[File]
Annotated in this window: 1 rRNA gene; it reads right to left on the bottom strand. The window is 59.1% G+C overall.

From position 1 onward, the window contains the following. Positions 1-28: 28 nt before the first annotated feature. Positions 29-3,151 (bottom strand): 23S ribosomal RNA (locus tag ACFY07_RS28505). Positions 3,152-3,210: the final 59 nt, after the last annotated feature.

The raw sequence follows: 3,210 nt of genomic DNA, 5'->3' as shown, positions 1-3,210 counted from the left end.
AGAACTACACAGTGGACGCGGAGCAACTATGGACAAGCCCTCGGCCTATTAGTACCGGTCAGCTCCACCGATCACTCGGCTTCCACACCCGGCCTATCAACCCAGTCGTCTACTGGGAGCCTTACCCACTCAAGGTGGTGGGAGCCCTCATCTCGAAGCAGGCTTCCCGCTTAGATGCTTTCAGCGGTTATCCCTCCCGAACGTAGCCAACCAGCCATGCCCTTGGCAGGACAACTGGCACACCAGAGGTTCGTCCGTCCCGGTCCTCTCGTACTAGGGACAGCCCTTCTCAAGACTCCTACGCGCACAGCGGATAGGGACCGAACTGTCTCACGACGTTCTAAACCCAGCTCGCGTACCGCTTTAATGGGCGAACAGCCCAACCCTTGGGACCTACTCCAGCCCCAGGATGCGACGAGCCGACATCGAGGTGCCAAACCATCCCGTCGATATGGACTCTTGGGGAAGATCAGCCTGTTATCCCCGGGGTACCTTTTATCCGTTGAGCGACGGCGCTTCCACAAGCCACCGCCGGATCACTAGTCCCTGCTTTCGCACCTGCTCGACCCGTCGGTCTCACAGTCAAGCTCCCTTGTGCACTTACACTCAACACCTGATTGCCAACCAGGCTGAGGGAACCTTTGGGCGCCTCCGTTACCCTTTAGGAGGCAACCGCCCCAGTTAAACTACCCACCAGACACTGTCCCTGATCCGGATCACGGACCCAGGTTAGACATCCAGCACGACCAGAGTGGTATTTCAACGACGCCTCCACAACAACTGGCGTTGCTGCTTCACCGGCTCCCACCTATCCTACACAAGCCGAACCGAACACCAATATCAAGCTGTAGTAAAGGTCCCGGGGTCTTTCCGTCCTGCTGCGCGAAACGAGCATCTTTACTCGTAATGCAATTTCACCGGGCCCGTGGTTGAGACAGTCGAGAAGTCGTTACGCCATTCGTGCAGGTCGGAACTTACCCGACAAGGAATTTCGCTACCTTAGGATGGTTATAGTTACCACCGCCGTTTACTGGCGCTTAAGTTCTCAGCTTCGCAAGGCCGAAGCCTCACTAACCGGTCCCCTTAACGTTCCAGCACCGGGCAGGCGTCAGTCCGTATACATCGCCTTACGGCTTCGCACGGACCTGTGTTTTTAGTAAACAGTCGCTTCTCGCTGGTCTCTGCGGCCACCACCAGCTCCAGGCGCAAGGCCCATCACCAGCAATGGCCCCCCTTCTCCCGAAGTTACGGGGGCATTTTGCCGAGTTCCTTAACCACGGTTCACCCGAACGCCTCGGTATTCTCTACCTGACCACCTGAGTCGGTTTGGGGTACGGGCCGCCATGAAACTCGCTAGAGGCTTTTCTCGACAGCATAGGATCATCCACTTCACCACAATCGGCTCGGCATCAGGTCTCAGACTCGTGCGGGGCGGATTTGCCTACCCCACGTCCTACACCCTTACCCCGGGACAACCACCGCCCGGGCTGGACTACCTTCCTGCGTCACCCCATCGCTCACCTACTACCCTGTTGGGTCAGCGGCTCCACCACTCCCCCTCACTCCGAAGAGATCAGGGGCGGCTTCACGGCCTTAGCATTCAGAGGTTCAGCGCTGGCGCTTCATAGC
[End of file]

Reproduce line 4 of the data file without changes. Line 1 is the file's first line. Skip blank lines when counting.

AGAACTACACAGTGGACGCGGAGCAACTATGGACAAGCCCTCGGCCTATTAGTACCGGTCAGCTCCACCGATCACTCGGCTTCCACACCCGGCCTATCAACCCAGTCGTCTACTGGGAGCCTTACCCACTCAAGGTGGTGGGAGCCCTCATCTCGAAGCAGGCTTCCCGCTTAGATGCTTTCAGCGGTTATCCCTCCCGAACGTAGCCAACCAGCCATGCCCTTGGCAGGACAACTGGCACACCAGAGGTTCGTCCGTCCCGGTCCTCTCGTACTAGGGACAGCCCTTCTCAAGACTCCTACGCGCACAGCGGATAGGGACCGAACTGTCTCACGACGTTCTAAACCCAGCTCGCGTACCGCTTTAATGGGCGAACAGCCCAACCCTTGGGACCTACTCCAGCCCCAGGATGCGACGAGCCGACATCGAGGTGCCAAACCATCCCGTCGATATGGACTCTTGGGGAAGATCAGCCTGTTATCCCCGGGGTACCTTTTATCCGTTGAGCGACGGCGCTTCCACAAGCCACCGCCGGATCACTAGTCCCTGCTTTCGCACCTGCTCGACCCGTCGGTCTCACAGTCAAGCTCCCTTGTGCACTTACACTCAACACCTGATTGCCAACCAGGCTGAGGGAACCTTTGGGCGCCTCCGTTACCCTTTAGGAGGCAACCGCCCCAGTTAAACTACCCACCAGACACTGTCCCTGATCCGGATCACGGACCCAGGTTAGACATCCAGCACGACCAGAGTGGTATTTCAACGACGCCTCCACAACAACTGGCGTTGCTGCTTCACCGGCTCCCACCTATCCTACACAAGCCGAACCGAACACCAATATCAAGCTGTAGTAAAGGTCCCGGGGTCTTTCCGTCCTGCTGCGCGAAACGAGCATCTTTACTCGTAATGCAATTTCACCGGGCCCGTGGTTGAGACAGTCGAGAAGTCGTTACGCCATTCGTGCAGGTCGGAACTTACCCGACAAGGAATTTCGCTACCTTAGGATGGTTATAGTTACCACCGCCGTTTACTGGCGCTTAAGTTCTCAGCTTCGCAAGGCCGAAGCCTCACTAACCGGTCCCCTTAACGTTCCAGCACCGGGCAGGCGTCAGTCCGTATACATCGCCTTACGGCTTCGCACGGACCTGTGTTTTTAGTAAACAGTCGCTTCTCGCTGGTCTCTGCGGCCACCACCAGCTCCAGGCGCAAGGCCCATCACCAGCAATGGCCCCCCTTCTCCCGAAGTTACGGGGGCATTTTGCCGAGTTCCTTAACCACGGTTCACCCGAACGCCTCGGTATTCTCTACCTGACCACCTGAGTCGGTTTGGGGTACGGGCCGCCATGAAACTCGCTAGAGGCTTTTCTCGACAGCATAGGATCATCCACTTCACCACAATCGGCTCGGCATCAGGTCTCAGACTCGTGCGGGGCGGATTTGCCTACCCCACGTCCTACACCCTTACCCCGGGACAACCACCGCCCGGGCTGGACTACCTTCCTGCGTCACCCCATCGCTCACCTACTACCCTGTTGGGTCAGCGGCTCCACCACTCCCCCTCACTCCGAAGAGATCAGGGGCGGCTTCACGGCCTTAGCATTCAGAGGTTCAGCGCTGGCGCTTCATAGC